What is your position and what do you do on a day-to-day basis?
I am a barrister at Tanfield Chambers. Each day is very different, but I represent people - usually parents or separating couples - in court at least twice per week. The rest of my time is spent preparing cases, providing legal advice or researching some (usually arcane!) point of law. I also keep up to date with new law and deliver lectures or provide commentary on matters I think are interesting or controversial. My specialisms are matrimonial finance, trusts of land and private children disputes, but I also advise on contested probate and inheritance act matters.
How long have you been in this role and what brought you here?
I have been a tenant at Tanfield Chambers since being invited to join in 2010. The set at which I did my pupillage, with two other pupils, did not take any of us on, so we all (successfully) applied elsewhere for tenancy via a 'third six' pupillage. I was a late starter in the legal profession (I retrained when I was in my early thirties), having been a database designer and an actor beforehand. I've acted badly in some terrible short films and (rather better) in some excellent stage shows. I have designed some awesome databases, too!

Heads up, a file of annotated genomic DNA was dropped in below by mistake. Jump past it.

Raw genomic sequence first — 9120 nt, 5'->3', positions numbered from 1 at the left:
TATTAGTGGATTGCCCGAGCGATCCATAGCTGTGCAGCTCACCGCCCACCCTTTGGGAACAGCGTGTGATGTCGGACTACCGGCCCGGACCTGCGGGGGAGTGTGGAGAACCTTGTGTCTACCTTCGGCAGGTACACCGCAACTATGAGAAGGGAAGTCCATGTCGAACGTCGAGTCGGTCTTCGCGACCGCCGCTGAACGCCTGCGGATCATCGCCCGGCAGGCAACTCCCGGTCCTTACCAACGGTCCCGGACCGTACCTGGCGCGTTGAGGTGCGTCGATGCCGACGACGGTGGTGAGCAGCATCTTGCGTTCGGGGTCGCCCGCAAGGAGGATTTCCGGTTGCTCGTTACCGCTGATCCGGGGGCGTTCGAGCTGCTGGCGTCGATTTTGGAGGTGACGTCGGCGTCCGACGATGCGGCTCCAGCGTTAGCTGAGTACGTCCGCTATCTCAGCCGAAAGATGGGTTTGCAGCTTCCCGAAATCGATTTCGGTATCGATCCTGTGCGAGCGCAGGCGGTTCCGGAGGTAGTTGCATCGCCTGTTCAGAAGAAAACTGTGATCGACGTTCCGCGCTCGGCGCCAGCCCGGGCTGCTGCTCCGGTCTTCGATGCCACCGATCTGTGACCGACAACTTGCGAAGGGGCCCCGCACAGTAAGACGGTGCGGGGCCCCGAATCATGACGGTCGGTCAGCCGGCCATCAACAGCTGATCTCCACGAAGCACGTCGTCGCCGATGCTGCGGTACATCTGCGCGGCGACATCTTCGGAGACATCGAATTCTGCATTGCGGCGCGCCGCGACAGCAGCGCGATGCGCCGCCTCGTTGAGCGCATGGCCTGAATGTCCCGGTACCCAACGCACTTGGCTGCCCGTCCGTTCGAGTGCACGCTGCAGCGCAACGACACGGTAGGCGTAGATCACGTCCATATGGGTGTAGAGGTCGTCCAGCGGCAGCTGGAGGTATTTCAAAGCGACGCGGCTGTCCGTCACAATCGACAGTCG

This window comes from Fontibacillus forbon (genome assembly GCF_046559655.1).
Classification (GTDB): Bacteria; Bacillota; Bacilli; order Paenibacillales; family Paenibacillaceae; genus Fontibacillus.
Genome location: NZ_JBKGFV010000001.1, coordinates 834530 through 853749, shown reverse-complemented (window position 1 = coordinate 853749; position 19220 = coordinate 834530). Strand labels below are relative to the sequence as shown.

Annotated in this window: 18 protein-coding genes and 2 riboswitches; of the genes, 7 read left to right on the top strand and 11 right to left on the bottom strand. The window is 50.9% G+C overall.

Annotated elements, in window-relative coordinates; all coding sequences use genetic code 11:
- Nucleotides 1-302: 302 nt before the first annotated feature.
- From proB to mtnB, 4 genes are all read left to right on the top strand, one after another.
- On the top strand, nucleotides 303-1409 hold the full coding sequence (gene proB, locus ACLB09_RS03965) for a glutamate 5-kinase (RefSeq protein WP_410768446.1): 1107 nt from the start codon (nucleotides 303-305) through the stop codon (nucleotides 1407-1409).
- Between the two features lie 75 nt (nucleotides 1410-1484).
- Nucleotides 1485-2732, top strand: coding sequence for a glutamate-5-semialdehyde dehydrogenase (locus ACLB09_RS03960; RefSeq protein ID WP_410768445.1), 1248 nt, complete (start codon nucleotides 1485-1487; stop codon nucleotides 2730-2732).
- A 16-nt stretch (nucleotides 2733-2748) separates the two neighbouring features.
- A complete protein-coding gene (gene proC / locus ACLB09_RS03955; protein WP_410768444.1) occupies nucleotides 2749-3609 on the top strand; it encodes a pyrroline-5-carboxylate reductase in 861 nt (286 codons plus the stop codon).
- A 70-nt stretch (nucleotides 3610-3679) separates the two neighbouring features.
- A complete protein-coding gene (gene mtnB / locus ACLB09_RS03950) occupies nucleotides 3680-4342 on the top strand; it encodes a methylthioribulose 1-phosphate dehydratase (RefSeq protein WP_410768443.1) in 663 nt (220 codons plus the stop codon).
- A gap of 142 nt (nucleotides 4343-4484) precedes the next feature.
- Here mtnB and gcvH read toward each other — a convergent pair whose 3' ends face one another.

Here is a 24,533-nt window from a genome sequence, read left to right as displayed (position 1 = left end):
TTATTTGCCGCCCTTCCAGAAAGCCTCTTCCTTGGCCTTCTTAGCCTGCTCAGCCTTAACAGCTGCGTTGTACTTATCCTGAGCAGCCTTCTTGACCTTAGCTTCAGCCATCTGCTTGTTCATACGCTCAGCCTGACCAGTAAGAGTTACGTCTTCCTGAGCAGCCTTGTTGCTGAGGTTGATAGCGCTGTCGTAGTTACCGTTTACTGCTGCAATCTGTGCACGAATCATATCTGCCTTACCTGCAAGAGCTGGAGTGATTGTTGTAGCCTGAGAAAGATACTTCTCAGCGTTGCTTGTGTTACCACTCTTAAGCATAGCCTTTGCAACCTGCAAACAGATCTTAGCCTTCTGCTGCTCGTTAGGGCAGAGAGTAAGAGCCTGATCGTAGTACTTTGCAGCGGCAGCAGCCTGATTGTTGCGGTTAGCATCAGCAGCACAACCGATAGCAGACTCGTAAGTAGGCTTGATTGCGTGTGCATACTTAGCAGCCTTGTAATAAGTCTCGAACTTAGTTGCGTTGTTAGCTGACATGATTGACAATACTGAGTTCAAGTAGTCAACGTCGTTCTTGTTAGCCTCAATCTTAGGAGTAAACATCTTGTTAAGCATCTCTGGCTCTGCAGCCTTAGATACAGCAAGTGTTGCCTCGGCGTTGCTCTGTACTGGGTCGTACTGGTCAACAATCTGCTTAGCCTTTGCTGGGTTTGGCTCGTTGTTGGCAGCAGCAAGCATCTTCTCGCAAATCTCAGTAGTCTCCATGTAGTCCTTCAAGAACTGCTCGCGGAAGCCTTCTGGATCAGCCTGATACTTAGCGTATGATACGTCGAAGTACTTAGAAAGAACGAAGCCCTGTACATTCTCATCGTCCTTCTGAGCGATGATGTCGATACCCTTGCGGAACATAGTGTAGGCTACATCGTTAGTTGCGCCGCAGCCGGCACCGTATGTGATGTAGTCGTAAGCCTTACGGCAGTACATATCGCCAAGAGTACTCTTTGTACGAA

What are the people you work for/with like? Any memorable stories?
My colleagues in chambers - both barristers and staff - are very good company indeed, and several of them are extremely witty. Several of us climbed Snowdon together this year, and Tanfield always enters teams for the Great City Run and the London Legal Walk, both of which are fun to do together.
What is the best and worst part of the day for you?
I love those moments in court where a judge is suggesting a way forward, resolving a problem or asking questions of counsel, and the 'answer' to a particular family problem is emerging. I obviously like 'winning' too, but family law is not so cut and dried, and sometimes the best outcome (the 'win'), in the long term at least, is a negotiated outcome.
The worst part of the day is when a court hearing means I have to travel back through somewhere like Waterloo or Victoria in the evening rush hour to get back to chambers, or when I forget to drink enough water at court...